Fell in love with one’s husband, funded a building on their land: SC gives lady 50% share

"Plaintiff’s share in H/No. AV. 31/3 Ankaful Cape Coast is put at 50%. This is because this court considered her contributions as substantial coupled with the customized completion she did on the first floor where she lives."

Is allowance instantly strangers applauded

When on the strength of exhibit G, it was found that the appellant, an African American had borne a substantial part of the expenses to the couple’s building, the apex court then considered the extent of the area occupied by her in the building.

It thus made a finding that the respondents wouldn’t have allowed her to occupy virtually the entire first floor of the building if her contribution was insignificant.

The appellant, Sylvia Gregory, an African American who resided at Ankaful to be precise, visited Ghana somewhere in 1988 and met the first respondent, Nana Kwesi Tandoh IV, a traditional ruler in Elmina.

They later became very good friends leading to the traditional ruler, introducing Sylvia to his wife, Bridget.

This friendship grew in leaps and bounds with Sylvia accepting an invitation to lodge and reside with them anytime she visited Ghana thereafter at a time that the respondents were living in a rented premise.

Over time Sylvia and the first respondent fell in love.

According to the facts on record, Nana Tandoh IV then proposed to marry the plaintiff at the Cape Coast Municipal Assembly.

Even though this marriage ceremony never took place, the relationship between the parties grew stronger with his wife not showing any signs of rivalry or jealousy.

Sylvia was then convinced by Nana and his wife to provide funds for the construction of a house on a vacant plot of land belonging to them.

When the house was barely completed, the plaintiff moved into occupation later followed by respondents with the plaintiff virtually occupying the first floor of the house and the latter the ground floor.

Even though they disputed substantial contributions of Sylvia towards the construction of the house, they did not take steps to prevent her from either occupying the house altogether or the almost 50% sharing of the occupancy.

She later brought her daughter from the United States of America to reside with the respondents in Ghana and provided a bus that was run commercially by the first respondent.

Matters soon got out of hand and it became increasingly clear that Sylvia's family and the respondents' family could not cohabit together in peace on the same premises.

Sylvia thus issued a writ at the High Court owing to a series of skirmishes, quarrels, and criminal acts which ensued between them.

High Court

The High Court delivered a judgment in part in which it vested the house in the respondents and ordered the possession of the premises occupied by the plaintiff and thereby injuncting her.

It thus ordered the plaintiff to vacate the premises and ordered the respondents to return her assistance or contribution to the building.

Court of Appeal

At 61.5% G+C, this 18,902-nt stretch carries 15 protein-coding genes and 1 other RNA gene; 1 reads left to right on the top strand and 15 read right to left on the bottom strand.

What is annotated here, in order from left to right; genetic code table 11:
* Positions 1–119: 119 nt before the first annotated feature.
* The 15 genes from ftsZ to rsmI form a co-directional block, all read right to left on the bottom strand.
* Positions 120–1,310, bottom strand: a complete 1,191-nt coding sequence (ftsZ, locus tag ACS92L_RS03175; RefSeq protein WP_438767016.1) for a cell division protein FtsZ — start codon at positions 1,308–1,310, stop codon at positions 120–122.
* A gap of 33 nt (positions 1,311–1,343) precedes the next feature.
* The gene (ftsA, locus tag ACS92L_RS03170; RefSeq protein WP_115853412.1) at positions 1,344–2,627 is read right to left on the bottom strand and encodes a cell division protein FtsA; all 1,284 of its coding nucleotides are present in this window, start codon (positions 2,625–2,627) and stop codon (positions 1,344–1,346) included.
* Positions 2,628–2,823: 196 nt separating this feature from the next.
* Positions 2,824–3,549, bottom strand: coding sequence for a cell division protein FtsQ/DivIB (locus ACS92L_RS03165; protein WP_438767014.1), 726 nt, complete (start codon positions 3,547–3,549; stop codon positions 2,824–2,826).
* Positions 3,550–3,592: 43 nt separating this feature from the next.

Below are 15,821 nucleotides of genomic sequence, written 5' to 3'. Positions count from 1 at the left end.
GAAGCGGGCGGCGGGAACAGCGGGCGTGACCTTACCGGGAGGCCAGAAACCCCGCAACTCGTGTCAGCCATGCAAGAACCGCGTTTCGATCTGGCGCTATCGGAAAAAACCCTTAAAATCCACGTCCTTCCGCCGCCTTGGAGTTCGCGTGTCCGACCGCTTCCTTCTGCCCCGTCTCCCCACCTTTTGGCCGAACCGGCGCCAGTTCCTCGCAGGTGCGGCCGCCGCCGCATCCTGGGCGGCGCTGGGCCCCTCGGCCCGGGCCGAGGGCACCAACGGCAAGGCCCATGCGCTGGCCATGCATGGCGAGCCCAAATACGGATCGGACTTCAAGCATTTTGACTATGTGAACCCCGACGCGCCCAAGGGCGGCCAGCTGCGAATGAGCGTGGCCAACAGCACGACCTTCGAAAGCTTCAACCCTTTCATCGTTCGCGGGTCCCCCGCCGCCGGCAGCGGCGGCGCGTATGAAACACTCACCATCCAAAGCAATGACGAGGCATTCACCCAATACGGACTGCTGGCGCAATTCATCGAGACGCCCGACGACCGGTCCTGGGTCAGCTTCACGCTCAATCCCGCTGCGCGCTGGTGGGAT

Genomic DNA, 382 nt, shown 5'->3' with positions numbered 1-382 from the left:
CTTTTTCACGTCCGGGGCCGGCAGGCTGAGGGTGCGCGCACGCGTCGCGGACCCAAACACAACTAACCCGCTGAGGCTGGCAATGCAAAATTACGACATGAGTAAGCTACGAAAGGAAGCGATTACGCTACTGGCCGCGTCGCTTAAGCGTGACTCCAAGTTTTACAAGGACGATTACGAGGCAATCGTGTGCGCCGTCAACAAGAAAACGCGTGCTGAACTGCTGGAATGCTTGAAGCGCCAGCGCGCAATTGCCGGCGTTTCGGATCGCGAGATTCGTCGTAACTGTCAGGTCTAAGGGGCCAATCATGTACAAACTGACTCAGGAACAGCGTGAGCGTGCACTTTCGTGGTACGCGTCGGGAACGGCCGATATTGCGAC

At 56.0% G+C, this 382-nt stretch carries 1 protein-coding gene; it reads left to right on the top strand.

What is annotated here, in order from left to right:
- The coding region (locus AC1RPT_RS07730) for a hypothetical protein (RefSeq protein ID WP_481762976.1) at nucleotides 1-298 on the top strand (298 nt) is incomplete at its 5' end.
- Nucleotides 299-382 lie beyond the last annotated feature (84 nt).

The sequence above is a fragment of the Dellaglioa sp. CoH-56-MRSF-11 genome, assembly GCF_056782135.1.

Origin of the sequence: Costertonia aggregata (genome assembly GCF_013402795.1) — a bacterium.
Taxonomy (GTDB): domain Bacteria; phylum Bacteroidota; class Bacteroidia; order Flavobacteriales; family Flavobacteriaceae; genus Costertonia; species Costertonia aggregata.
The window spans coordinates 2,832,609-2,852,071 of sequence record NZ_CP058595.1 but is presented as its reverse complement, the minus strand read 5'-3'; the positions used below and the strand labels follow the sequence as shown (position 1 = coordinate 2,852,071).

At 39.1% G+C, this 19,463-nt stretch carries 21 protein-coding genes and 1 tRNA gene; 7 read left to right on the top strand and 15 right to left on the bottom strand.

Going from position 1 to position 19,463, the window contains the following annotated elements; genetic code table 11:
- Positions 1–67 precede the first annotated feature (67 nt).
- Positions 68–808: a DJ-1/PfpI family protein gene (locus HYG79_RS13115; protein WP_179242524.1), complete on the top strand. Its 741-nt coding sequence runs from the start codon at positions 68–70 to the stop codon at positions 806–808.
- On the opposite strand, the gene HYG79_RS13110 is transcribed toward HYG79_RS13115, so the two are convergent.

The plaintiff followed to the Court of Appeal where their lordships maintained that she did not make a substantial contribution to the building and thus upheld the Judgement of the High Court and dismissed the appeal.

Supreme Court

With 18 grounds of appeal, Sylvia continued to the apex court averring among others that the finding that her contribution was not substantial was not supported by the evidence on record.

In its judgment, the apex court made an observation that “the findings of fact made by the learned trial Judge and concurred in by the first appellate court were not supported by the evidence on record and perverse having regard to the circumstances of the case.”

The court also found that the plaintiff under the assumption of marriage to Nana Tandoh IV made various contributions including payment of bills and more which she did not obtain or demand receipts.

Therefore their Lordships in the opinion of Dotse(JSC) with a concurring opinion by Gbadegbe(JSC) thus deemed the plaintiff’s contribution in equity as contributions towards the house.

In the end, the plaintiff’s appeal was upheld in part as follows;

Plaintiff’s share in H/No. AV. 31/3 Ankaful Cape Coast is put at 50%.

The defendants are entitled to a 50% share or interest in this house AV 31/3 Ankaful.

It is ordered that the house, the subject matter of this appeal shall be valued by the Land Valuation Board and the parties herein shall bear the cost of the valuation equally. The defendants herein who are also entitled to 50% interest in the said property are given the first option to buy the interest of the plaintiff

It is further ordered that until these are completed and the plaintiff paid off to enable her to relocate, the defendants and their agents are restrained from interfering with the quiet, peaceful enjoyment and occupation of the plaintiff in her portion of this H/No. AV31/3, Ankaful.

The first defendant to take steps to convey to the plaintiff the plots of land the plaintiff paid him to purchase for her to wit land at Ankaful and Elimina, within six (6) months of the date of judgment.

Read the full judgment here.